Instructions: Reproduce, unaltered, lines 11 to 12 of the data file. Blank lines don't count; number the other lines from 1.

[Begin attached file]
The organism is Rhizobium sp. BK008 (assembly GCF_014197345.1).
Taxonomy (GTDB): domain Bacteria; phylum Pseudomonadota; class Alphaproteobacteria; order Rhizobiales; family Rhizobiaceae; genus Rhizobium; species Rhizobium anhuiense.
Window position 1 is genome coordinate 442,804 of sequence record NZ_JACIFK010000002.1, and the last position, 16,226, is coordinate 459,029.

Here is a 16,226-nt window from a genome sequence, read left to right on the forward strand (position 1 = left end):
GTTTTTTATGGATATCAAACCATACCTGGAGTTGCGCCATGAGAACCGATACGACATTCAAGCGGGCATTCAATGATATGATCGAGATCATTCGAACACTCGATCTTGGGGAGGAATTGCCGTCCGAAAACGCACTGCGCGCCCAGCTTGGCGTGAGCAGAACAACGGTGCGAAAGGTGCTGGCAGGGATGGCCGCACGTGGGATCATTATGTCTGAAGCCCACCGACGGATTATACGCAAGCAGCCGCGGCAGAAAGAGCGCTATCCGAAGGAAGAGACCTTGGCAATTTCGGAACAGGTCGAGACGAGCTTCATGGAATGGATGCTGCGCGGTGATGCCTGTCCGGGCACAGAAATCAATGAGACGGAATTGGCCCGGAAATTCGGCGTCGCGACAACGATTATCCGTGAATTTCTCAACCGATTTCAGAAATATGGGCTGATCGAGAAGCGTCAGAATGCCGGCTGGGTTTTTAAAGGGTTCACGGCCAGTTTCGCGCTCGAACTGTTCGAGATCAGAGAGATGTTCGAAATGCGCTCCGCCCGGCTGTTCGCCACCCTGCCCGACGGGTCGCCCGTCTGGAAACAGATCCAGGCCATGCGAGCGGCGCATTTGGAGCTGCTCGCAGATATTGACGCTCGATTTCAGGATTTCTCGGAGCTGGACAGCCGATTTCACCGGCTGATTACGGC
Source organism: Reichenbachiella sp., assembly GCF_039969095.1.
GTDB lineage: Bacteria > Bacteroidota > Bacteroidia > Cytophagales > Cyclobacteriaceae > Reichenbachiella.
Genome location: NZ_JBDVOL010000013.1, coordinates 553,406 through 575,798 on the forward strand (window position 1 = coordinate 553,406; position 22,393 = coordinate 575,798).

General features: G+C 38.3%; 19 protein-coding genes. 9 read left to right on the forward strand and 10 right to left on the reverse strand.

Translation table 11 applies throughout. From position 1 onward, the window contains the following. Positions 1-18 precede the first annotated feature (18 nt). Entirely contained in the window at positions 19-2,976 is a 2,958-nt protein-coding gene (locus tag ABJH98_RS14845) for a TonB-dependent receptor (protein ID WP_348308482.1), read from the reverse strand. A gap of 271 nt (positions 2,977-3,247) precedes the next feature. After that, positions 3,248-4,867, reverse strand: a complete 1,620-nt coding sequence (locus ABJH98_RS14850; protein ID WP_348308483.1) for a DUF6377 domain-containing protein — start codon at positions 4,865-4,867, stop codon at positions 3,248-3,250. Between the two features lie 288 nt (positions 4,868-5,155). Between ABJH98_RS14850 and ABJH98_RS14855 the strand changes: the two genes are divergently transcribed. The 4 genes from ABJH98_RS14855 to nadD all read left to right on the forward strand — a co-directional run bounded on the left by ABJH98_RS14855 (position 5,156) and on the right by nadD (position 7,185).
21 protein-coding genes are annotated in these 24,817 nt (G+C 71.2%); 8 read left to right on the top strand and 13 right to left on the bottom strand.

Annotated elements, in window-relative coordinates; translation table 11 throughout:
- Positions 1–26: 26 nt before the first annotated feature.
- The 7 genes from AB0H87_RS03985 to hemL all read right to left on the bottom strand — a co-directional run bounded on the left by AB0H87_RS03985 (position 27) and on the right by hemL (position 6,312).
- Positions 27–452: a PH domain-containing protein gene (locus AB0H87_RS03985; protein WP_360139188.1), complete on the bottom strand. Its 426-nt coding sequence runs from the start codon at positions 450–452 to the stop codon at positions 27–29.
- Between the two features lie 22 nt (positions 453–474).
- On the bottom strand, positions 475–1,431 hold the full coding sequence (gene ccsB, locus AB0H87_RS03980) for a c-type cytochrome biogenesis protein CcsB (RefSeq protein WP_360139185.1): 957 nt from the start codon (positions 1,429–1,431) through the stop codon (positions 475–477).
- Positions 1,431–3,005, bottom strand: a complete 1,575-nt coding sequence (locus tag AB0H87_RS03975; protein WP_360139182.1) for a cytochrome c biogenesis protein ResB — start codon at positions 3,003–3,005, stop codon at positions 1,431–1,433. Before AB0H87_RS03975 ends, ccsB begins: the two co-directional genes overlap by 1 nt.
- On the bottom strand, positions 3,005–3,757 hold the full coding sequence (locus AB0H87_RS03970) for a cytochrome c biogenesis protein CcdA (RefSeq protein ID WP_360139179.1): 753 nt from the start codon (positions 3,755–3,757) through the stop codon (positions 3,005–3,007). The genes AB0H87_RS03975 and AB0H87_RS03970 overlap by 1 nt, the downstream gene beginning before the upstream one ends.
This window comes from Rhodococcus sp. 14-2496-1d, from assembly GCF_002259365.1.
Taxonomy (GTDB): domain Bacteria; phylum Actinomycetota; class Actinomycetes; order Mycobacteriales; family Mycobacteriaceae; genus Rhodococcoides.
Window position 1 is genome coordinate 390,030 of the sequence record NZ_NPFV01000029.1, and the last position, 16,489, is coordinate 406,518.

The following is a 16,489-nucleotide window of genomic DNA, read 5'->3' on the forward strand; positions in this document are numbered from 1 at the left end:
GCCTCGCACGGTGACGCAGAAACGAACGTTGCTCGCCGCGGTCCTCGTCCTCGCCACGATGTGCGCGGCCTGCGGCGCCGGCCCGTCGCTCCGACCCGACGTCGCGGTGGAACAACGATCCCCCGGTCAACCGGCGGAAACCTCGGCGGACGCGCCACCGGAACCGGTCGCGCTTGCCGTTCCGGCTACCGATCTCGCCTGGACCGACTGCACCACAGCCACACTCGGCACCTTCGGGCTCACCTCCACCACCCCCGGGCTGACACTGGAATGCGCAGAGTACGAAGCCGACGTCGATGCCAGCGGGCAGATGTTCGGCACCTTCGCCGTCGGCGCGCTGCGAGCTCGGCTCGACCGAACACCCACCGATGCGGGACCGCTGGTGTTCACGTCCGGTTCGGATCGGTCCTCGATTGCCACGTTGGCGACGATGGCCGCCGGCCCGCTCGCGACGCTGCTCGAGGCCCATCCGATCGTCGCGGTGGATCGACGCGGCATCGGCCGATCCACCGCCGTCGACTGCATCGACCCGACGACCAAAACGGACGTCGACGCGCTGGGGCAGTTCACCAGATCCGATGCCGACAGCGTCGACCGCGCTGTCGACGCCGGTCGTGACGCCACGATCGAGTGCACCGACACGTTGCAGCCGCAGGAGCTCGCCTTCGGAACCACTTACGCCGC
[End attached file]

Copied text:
21 protein-coding genes are annotated in these 24,817 nt (G+C 71.2%); 8 read left to right on the top strand and 13 right to left on the bottom strand.

Annotated elements, in window-relative coordinates; translation table 11 throughout: